Urdu: chhunaa past participle

MonsieurGonzalito

Senior Member
Castellano de Argentina
Friends,

How are the past participles of chhuunaa (to touch) written (especially the -uee forms)?

- masculine singular: چھوا
- all other cases and plural: چھوئے چھوے چھوۓ (hamza on its own seat, hamza on e chhoTii yeh, or no hamza at all)?
- feminine singular and non-nasalized plural: چھوئی
- feminine plural nasalized: چھوئیں

And more generally, the vaa'o in all these forms, stands for a short -u- or for a semivowel?

The underlying concept that I am failing to grasp, is that it seems tha Urdu also shortens the -uu- into -u-, but the vaa'o is more like a semivowel, as in:
- chhuvaa
- chhuve
- chhuvii

Is that reasoning correct?

Perhaps it is only valid for the -ue sound, but not for -uaa, -uii?

Or should I think this in terms of "Urdu has the following idiosyncratic ways to represent the two-vowels-together sounds"

uaaوا
ueوے
uiiوئی

... and stop trying to find any logic in terms of letters considered individually?
 
  • aevynn

    Senior Member
    USA
    English, Hindustani
    I think the spelling variation in the participles of chhuunaa (chhuaa/e/ii) also happens for the participles of honaa (huaa/e/ii).

    For the masculine non-(singular direct), it seems like چھوئے and ہوئے are the most common spellings.

    Mohammed Zakir, on p. 61 of his Lessons on Urdu Script, suggests writing the hamzah directly on the baRii ye. That being said, it's probably worth noting that a seated hamzah followed immediately by a baRii ye and a hamzah directly on top of a baRii ye are probably usually almost indistinguishable in nasta3liiq.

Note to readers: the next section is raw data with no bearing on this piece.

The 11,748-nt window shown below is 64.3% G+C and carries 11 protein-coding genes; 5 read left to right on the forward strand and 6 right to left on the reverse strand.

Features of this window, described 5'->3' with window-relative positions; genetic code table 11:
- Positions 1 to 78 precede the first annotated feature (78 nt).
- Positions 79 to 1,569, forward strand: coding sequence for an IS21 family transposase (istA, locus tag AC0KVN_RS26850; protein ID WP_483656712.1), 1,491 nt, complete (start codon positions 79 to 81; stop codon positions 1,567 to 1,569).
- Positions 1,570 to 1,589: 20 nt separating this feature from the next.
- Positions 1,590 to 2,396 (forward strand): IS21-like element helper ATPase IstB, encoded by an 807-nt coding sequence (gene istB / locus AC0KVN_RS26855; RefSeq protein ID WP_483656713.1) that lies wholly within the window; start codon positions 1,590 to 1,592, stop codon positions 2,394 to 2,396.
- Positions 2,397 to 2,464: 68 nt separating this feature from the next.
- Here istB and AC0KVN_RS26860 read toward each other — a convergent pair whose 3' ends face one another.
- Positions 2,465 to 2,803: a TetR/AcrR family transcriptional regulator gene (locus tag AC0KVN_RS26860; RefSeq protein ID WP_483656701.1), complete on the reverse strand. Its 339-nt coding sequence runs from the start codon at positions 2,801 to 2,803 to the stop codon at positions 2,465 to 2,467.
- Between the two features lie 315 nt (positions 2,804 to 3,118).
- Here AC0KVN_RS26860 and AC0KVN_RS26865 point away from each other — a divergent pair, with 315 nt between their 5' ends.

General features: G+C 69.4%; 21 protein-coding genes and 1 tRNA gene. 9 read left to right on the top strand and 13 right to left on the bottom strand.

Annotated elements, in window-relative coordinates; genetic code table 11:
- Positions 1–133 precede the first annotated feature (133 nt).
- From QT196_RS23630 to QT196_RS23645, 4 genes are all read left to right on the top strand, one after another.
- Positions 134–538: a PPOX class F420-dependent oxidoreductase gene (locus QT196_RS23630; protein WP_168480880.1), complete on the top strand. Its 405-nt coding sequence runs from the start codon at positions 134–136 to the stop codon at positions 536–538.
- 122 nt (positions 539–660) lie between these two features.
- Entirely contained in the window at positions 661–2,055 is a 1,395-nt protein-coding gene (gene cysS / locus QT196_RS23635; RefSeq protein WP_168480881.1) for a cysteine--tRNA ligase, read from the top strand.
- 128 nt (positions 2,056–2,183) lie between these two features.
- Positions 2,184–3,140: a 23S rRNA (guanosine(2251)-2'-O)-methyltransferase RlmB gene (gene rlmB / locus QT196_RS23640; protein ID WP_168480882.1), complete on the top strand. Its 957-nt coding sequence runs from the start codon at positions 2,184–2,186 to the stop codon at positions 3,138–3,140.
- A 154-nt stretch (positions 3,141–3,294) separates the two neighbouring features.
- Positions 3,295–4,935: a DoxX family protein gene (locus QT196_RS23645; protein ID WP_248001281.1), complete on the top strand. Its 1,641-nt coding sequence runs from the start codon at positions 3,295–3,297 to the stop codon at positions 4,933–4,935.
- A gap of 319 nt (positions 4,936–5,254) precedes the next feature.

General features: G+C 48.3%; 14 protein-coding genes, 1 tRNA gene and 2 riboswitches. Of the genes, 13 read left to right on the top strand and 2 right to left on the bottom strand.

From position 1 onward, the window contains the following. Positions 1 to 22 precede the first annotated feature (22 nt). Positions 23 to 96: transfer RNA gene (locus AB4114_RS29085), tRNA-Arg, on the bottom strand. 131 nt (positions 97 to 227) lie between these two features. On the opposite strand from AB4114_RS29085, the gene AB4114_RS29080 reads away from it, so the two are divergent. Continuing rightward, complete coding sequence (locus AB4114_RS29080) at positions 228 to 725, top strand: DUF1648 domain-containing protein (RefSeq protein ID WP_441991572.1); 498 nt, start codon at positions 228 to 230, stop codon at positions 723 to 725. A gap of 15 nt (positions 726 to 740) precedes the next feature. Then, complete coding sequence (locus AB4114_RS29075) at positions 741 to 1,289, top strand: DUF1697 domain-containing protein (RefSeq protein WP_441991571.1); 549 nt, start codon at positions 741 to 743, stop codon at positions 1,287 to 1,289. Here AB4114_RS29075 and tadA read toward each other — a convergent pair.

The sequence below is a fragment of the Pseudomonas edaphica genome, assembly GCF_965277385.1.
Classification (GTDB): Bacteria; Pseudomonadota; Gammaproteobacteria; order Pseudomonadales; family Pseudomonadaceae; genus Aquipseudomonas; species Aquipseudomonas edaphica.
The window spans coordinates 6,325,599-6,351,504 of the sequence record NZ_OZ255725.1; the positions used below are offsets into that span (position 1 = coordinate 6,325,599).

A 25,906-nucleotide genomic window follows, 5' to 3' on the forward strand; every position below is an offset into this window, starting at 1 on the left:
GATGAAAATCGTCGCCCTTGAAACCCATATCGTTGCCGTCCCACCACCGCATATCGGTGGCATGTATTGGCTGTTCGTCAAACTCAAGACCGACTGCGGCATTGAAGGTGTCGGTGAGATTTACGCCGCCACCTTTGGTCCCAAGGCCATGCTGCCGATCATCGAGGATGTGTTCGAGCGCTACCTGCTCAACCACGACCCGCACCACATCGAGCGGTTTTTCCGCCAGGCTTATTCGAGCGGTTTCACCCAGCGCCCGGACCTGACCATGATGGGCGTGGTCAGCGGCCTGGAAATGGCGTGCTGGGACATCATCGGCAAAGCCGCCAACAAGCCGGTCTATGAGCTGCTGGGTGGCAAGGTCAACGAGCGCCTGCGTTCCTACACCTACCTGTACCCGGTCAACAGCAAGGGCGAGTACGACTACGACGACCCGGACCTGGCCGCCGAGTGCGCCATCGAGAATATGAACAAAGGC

Or should I think this in terms of "Urdu has the following idiosyncratic ways to represent the two-vowels-together sounds ... and stop trying to find any logic in terms of letters considered individually?
    Probably yes, and probably also embrace not-completely-standardized orthography :)
     

    Qureshpor

    Senior Member
    Panjabi, Urdu پنجابی، اردو
    1. I think the spelling variation in the participles of chhuunaa (chhuaa/e/ii) also happens for the participles of honaa (huaa/e/ii).

    2.For the masculine non-(singular direct), it seems like چھوئے and ہوئے are the most common spellings.

    3.Mohammed Zakir, on p. 61 of his Lessons on Urdu Script, suggests writing the hamzah directly on the baRii ye. That being said, it's probably worth noting that a seated hamzah followed immediately by a baRii ye and a hamzah directly on top of a baRii ye are probably usually almost indistinguishable in nasta3liiq.


    4. Probably yes, and probably also embrace not-completely-standardized orthography :)
    1. & 2. If I had my way, I would write these words as چھؤے and ہؤے from چھؤا and ہؤا

    3۔ could you please clarify your second sentence please. Are you saying چھؤے and چھوئے are difficult to distinguish in nasta3liiq. If yes, can you point to any printed work where they are "almost indistinguishable"?

    4. It is standardised but there is some flexibility as there is in Hindi orthography.
     

    MonsieurGonzalito

    Senior Member
    Castellano de Argentina

    aevynn

    Senior Member
    USA
    English, Hindustani
    could you please clarify your second sentence please. Are you saying چھؤے and چھوئے are difficult to distinguish in nasta3liiq. If yes, can you point to any printed work where they are "almost indistinguishable"?
    I believe @aevynn was saying that چھوئے and چھوۓ are practically identical.
    Yes, as @MonsieurGonzalito says, I was saying that ۓ and ئ+ے are almost indistinguishable. Perhaps it would have been better for me to say that they can be almost indistinguishable. For example, Mohammed Zakir in that book I linked above has the following way of writing ے and ۓ:
    Screenshot_2021-05-29 txt_script_zakir1973 pdf.png

    His baRii ye in isolation begins with a slight downwards stroke before veering off to the left. So then, when he puts a hamzah directly over that downstroke of the baRii ye, that downstroke could easily be interpreted as the "seat" of the seated hamzah in the sequence ئ+ے.